We're going to be keeping a close eye on a system as it crosses the country and then emerges off of the Mid-Atlantic coast on Tuesday.The trend in the computer guidance has been to suppress the storm farther to the south, but it's a close call, and parts of our viewing area could see snow on Tuesday, which also happens to be the first day of Spring!The best chance of accumulating snow is actually south of the city this time, bucking the trend of the last few nor'easters.
While most of the Tri-State area is still cleaning up and digging out from Nor'easter #2, AccuWeather is keeping a close eye on another storm system.This coastal storm will affect the area Monday night into Tuesday with the potential for snow, wind and slippery travel conditions.The greatest threat for accumulating snow and high winds is for New York City and points east into Long Island.Precipitation will begin as rain Monday evening before changing over to snow across the area.Current...
While most of the Tri-State area is still cleaning up and digging out from Nor'easter #2, AccuWeather is keeping a close eye on another storm system.Latest computer models continue to split on whether the storm forming in the south this weekend will make a northward turn along the Atlantic coast or sweep out to sea early next week.The storm system is forecast to move through the South with severe storms Saturday into Sunday along the Gulf Coast.As this storm moves east, models disagree on...
Very complex setup as we head into the first days of Spring this week. A little rain/snow Tuesday, especially from NYC south (best shot of accumulation is well south). Wednesday's storm could be stronger and closer, so stay tuned! #abc7nyhttps://t.co/yO9dPYmxYh
A pair of systems to watch as we head into Spring. First one looks suppressed, but second one is a close call. Details in the Accuweather Forecast on Eyewitness News at 5. #abc7nyhttps://t.co/FmgN8q569G
Watching a couple of different snow setups as we head into midweek. Best shot at accumulating snow Tuesday is well south of #nyc, while greatest chance on Wednesday is over Long Island. Accuweather Forecast is ahead on Eyewitness News at 5. #abc7nyhttps://t.co/vky8KoCGTh
Muck Rack makes it simple to find people, tweets, or articles that mention any name, keyword, company, hashtag etc. We've compiled this guide to help you make the most of your search.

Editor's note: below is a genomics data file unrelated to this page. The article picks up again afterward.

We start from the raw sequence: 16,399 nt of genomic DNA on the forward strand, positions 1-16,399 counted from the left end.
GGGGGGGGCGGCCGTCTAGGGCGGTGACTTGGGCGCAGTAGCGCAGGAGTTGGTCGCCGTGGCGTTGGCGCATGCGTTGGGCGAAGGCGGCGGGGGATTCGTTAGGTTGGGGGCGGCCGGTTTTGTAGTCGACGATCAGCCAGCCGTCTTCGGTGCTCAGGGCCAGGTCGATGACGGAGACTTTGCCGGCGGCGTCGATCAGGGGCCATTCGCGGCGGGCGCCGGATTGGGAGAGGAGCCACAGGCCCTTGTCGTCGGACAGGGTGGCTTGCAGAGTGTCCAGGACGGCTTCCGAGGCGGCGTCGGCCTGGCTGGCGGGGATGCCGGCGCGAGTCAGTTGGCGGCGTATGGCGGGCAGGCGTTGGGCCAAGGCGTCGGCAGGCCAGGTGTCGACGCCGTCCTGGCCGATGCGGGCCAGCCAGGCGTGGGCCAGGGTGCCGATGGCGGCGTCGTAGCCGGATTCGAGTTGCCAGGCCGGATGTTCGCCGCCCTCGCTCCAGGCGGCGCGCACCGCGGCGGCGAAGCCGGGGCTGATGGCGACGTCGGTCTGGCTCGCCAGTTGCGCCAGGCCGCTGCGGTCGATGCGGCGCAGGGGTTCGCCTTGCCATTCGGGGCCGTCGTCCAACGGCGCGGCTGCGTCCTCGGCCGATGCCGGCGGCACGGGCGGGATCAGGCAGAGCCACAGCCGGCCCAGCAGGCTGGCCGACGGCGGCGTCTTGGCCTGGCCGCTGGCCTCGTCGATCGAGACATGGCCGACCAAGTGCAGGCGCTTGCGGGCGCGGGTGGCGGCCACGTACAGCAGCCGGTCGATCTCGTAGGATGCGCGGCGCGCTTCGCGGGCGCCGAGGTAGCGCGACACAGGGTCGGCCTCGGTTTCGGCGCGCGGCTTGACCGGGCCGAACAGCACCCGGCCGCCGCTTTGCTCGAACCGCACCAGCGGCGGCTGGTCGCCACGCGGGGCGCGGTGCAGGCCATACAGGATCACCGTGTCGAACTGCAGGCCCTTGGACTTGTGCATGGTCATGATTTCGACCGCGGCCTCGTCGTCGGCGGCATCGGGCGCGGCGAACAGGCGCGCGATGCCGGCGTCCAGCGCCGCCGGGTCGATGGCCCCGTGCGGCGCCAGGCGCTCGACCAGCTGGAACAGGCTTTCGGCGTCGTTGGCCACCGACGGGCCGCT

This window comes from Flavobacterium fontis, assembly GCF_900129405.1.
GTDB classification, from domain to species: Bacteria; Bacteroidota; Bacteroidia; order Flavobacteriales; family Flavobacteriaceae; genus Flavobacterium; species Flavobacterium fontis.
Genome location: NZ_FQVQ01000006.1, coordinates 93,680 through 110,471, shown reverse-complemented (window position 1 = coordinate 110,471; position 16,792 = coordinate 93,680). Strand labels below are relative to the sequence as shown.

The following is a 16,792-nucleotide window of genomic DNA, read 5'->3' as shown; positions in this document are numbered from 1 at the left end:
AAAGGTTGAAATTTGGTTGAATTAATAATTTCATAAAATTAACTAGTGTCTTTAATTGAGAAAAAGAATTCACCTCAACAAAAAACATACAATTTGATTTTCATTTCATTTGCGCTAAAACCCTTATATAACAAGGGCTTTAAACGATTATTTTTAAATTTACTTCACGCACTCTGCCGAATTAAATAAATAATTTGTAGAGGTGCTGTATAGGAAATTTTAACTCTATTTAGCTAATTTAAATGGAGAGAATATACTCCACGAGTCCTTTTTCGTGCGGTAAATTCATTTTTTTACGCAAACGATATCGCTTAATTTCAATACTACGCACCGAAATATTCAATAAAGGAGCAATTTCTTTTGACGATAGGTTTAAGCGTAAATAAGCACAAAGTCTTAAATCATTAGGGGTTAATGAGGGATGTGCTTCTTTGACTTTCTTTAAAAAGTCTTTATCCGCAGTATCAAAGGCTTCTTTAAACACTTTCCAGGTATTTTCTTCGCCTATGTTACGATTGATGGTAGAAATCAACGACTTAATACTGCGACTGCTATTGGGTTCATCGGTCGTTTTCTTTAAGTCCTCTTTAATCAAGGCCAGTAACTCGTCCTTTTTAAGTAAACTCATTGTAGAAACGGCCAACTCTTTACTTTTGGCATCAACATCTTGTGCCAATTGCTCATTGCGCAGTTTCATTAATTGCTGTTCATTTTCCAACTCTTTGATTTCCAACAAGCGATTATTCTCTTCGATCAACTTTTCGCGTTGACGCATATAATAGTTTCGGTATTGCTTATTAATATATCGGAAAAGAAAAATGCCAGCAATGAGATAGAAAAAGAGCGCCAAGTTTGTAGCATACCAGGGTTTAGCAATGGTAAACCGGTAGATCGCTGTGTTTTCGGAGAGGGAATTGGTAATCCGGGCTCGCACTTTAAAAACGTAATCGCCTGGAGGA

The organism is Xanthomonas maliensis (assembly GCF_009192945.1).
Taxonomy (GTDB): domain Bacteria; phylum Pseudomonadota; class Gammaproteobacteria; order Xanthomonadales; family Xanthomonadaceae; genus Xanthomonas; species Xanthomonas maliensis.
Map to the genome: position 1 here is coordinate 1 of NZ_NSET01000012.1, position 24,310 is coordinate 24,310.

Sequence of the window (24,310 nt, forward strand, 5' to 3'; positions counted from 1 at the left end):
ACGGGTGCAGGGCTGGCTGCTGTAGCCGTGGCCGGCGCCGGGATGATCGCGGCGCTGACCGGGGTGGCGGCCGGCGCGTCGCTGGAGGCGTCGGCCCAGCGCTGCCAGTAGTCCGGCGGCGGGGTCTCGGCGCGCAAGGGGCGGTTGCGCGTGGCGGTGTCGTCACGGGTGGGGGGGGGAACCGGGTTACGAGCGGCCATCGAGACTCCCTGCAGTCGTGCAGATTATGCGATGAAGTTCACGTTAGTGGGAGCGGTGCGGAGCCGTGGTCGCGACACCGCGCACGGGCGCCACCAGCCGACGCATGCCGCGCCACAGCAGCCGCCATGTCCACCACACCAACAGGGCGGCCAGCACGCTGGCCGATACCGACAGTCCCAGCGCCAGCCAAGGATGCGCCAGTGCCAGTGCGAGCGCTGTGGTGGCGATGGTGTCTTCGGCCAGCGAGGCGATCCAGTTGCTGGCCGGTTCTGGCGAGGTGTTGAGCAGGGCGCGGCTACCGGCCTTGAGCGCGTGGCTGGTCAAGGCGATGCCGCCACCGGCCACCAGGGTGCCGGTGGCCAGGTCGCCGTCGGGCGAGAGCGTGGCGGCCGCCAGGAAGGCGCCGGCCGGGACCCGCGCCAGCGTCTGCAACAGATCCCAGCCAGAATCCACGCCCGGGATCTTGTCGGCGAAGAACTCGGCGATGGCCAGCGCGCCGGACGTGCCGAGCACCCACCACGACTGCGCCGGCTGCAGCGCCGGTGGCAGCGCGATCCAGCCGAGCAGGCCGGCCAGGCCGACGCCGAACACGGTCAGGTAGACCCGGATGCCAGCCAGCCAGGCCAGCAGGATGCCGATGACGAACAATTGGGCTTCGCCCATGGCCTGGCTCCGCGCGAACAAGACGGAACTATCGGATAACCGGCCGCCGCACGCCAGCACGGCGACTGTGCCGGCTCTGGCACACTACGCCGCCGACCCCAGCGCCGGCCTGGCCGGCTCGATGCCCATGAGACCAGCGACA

Selecting a term
Start searching tweets, articles from media outlets, articles mentioned in tweets, journalists'
names, titles and bios with some suggested searches:
Companies or Topics (e.g. iPhone, Microsoft)
Phrases (e.g. "cloud computing") — use quotes to keep the terms together
Twitter handles (e.g. @username) — returns those who have mentioned or replied to
Names (e.g. "David Pogue")
Hashtags (e.g. #sxsw, #london2012)
Bio details (e.g. vegan, Olympics, father)
Muck Rack's Advanced Search allows for many boolean operators.
Find results that mention multiple specified terms, use AND or
+. For example, ensure each result contains both Elon Musk and Mark Zuckerberg by
searching Musk AND Zuckerberg or Musk + Zuckerberg.
Use the operators OR or , to broaden your search when you'd like either of
multiple terms to appear in results. (This is the default behavior of our search when no operators
are used). For example, results will contain either cake or cookie by searching cake OR cookie or cake,cookie
Use NOT or - to subtract results from your search. For
example, searching Disney will yield results about the Walt Disney Company as well as Walt Disney
World Resort. To exclude mentions of Disney World, search for Disney -World or Disney
When using one of these operators with a phrase, enclose it in quotation marks. For example, you can
find results about smartphones excluding Apple's iPhone 4S by searching smartphone -"iPhone
Exact case matching or punctuation
If you're searching for a brand name or keyword that relies on specific punctuation marks or capitalization, you can
find results that match your exact query by adding matchcase: before the keyword you're searching for, like matchcase:E*TRADE .
Use parentheses to separate multiple
boolean phrases. For example, to find journalists talking about having fun in Disney World or
Disneyland, search for ("disney world" OR disneyland) AND fun.
An asterisk can be used to search for any variation of a root word truncated by the asterisk. For example, searching for admin* will return results for administrator, administration, administer, administered, etc.
A near operator is an AND operator where you can control the distance between the words. You can vary the distance the near operation uses by adding a forward slash and number (between 0-99) such as strawberries NEAR/10 "whipped cream", which means the strawberries must exist within 10 words of "whipped cream".